The last couple of days, a lot of people end up on my web site as they are looking for information on Fons Schirris and more background information on possible bank fraud with direct debits. For those non-Dutch readers not into this story: Fons Schirris sees himself as todays Robin Hood revealing all the 'flaws' in Dutch banking systems. Readers of his 'book' may gain more insight into the ramblings of his mind.
Having read the book and all the technical errors it contained, I decided not to spend a lot of time in this blog on his whereabouts (see this serie of blog-entries and this last conclusion). But I discovered that in general the Dutch media are so keen on getting more readers/viewers and audience, that they do not check their sources properly and that they are unable to view the ethical dillema they face.
Let us have a look at the real dillema. The main objection of Schirris to the Dutch direct debit and acceptgiro system is that is built on trust. It is because of that trust that we are able to process about 1 million direct debits and 250 million inpayments quite efficiently. And only some criminals and fraudsters (such as Fons S) deliberately seek to take advantage of consumers, banks and enterprises collectively. So they (try to) insert false payments into the payment system. And although this does economical damage to all players concerned and can be considered an act of violence, the media are happy to jump into the story and give such fraudsters quite some attention.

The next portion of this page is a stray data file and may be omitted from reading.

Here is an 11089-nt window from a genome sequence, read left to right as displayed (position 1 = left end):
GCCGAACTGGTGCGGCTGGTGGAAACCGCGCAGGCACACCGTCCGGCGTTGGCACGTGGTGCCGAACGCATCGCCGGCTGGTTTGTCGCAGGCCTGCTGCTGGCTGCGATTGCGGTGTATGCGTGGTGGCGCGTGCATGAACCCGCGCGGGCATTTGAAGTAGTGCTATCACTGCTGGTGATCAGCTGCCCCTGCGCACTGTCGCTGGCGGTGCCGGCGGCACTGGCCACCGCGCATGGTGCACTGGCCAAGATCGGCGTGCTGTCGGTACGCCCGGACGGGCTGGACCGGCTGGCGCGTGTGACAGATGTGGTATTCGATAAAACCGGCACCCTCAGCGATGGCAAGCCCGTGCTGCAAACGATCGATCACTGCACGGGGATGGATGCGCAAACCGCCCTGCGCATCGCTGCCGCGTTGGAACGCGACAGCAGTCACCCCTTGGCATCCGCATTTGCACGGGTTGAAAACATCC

Now what is the media dilemma? The dillemma is that, due to the publications in other media, I am obliged to spend some time on this weblog on this theme, as it is my goal to report about all stuff that happens in the Dutch payment industry. Similarly other reporters and news shows may face a 'need' to report on this issue. But I would personally rather not spend any time/space on this issue at all. Research of the central bank (download here) has already shown that there are no serious security issues. So we need not be concerned.
The real thing happening here is that Schirris, as an (alleged) fraudster, is involved in legal proceedings and has apparently decided to fight back with all (publicity) means possible. So reporters may want to steer clear from this man and his musings and realize the ethical component of their role.
If anyone would come up to newspapers with a story that he can disrupt traffic in society completely by throwing stones from a number of viaducts above important highways onto all the cars in traffic, such a person would be:
Now, if the media would not take such a person seriously (nor provide him a voice that would increase his possibility to find supporters for his plan), why should they spend any time on the digital equivalent presented by Schirris?